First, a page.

I hope that we shall support this Bill again today, and eventually give it further consideration, as may be necessary, and pass it in a suitable form before we have finished. That is needful. I do not know how many times one must go on doing this before someone takes better notice. Since the Government killed this Bill stone dead in another place last year, they cannot kill it any more dead in another place this year. I hope they will not try to do that. I hope that in another place interest will be taken in this Bill and that it will be given a fair wind there. It deserves that, and I feel that there will be a good deal of support for it. Once again, I support the Bill, and if the House is in a mood to divide, then I shall vote for it.

7.10 p.m.

Viscount Mountgarret

My Lords, notwithstanding some of the objections which have been raised against this Bill, not least by the National Farmers' Union and the CLA, I am bound to say that, in principle, I find myself in support of this Mark III Bill. I say "in principle" because I think that the noble Lord, Lord Alport, has gone some way to undermine the whole principle and essence of this particular Bill, which is a requirement for licensing, as opposed to his previous Mark II Bill.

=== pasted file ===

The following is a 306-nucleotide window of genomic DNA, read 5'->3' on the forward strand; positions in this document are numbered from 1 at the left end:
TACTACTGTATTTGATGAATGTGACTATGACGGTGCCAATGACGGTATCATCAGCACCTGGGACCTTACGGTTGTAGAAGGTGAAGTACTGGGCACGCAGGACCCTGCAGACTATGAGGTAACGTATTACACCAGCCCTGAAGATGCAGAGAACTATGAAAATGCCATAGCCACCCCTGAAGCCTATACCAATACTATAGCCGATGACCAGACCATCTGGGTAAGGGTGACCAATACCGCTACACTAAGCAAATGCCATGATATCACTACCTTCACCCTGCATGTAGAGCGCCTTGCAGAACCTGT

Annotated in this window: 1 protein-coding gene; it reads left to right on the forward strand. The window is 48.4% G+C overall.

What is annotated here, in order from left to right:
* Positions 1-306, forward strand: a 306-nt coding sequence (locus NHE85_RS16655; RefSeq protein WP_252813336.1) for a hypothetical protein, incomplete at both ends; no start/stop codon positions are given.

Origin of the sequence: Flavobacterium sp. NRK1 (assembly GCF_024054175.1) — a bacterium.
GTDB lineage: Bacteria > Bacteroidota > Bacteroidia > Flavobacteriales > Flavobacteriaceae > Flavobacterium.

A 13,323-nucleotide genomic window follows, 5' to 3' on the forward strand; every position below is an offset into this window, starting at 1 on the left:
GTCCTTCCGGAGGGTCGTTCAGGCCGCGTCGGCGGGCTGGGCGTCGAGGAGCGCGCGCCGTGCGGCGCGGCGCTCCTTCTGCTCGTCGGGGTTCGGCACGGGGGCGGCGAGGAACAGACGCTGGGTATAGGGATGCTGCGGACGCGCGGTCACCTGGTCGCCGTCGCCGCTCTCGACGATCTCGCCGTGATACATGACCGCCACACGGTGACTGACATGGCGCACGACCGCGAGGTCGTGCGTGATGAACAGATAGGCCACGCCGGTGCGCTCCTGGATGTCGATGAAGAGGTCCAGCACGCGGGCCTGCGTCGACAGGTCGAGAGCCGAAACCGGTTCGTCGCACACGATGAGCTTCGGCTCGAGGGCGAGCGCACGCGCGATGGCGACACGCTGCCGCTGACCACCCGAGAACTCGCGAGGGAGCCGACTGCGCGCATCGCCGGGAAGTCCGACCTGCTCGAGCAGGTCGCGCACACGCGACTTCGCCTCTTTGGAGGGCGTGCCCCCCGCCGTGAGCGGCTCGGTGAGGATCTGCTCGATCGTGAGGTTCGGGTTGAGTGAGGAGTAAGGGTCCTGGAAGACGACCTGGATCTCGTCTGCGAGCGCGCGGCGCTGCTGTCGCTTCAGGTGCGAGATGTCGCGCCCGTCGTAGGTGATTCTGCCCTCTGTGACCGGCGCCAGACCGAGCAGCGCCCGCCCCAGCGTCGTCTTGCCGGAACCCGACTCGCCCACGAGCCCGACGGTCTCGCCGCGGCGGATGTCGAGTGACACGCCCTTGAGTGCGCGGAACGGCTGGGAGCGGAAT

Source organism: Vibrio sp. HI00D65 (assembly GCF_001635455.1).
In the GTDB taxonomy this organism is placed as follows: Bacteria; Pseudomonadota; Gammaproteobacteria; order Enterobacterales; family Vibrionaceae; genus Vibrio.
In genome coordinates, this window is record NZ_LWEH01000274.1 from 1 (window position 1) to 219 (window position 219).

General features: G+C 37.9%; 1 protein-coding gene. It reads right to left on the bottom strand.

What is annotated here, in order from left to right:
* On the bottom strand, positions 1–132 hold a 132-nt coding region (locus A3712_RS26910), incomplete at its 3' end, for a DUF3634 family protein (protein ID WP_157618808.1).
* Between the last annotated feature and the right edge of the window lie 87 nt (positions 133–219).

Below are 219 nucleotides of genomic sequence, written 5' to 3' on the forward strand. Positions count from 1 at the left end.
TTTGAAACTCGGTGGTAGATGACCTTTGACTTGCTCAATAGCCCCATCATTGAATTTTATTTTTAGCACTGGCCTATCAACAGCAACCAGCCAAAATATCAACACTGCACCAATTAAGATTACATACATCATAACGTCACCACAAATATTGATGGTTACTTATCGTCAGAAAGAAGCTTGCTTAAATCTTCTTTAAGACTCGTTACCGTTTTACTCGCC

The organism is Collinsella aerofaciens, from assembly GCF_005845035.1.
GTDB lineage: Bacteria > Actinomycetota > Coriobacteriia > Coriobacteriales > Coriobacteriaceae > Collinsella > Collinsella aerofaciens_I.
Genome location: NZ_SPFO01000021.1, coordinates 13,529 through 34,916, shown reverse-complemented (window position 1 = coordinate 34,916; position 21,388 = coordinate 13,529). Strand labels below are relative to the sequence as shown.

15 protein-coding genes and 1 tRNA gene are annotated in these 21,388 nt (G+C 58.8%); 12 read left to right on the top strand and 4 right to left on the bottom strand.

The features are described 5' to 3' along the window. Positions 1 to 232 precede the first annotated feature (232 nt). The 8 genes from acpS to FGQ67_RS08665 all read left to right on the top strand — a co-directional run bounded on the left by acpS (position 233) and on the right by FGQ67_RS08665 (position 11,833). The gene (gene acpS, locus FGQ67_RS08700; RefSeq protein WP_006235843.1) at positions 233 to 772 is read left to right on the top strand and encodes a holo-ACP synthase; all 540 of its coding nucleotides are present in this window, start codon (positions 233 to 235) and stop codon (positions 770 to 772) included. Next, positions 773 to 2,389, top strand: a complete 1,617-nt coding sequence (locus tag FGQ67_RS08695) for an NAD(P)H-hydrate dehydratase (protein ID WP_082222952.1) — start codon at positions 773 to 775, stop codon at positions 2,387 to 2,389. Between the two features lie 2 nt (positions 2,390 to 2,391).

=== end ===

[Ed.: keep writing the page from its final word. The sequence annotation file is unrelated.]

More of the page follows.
There are some rather obnoxious aspects in the Bill which I do not think many of your Lordships could accept. For instance, we have already dealt with an outright ban, but he kept referring to a ban in 1989. The business of asking farmers to pay £2 an acre for straw that is burnt will be quite unacceptable to the farming community. There are other similar objections. To say that anyone who breaks or goes against the current model by-laws will be banned from having any form of licence in the future is terribly draconian. If we could put issues of that sort, which are Committee issues, on one side and look at the principle, which I believe to be a requirement to have this activity properly licensed, we may be able to view it in a slightly different frame of mind.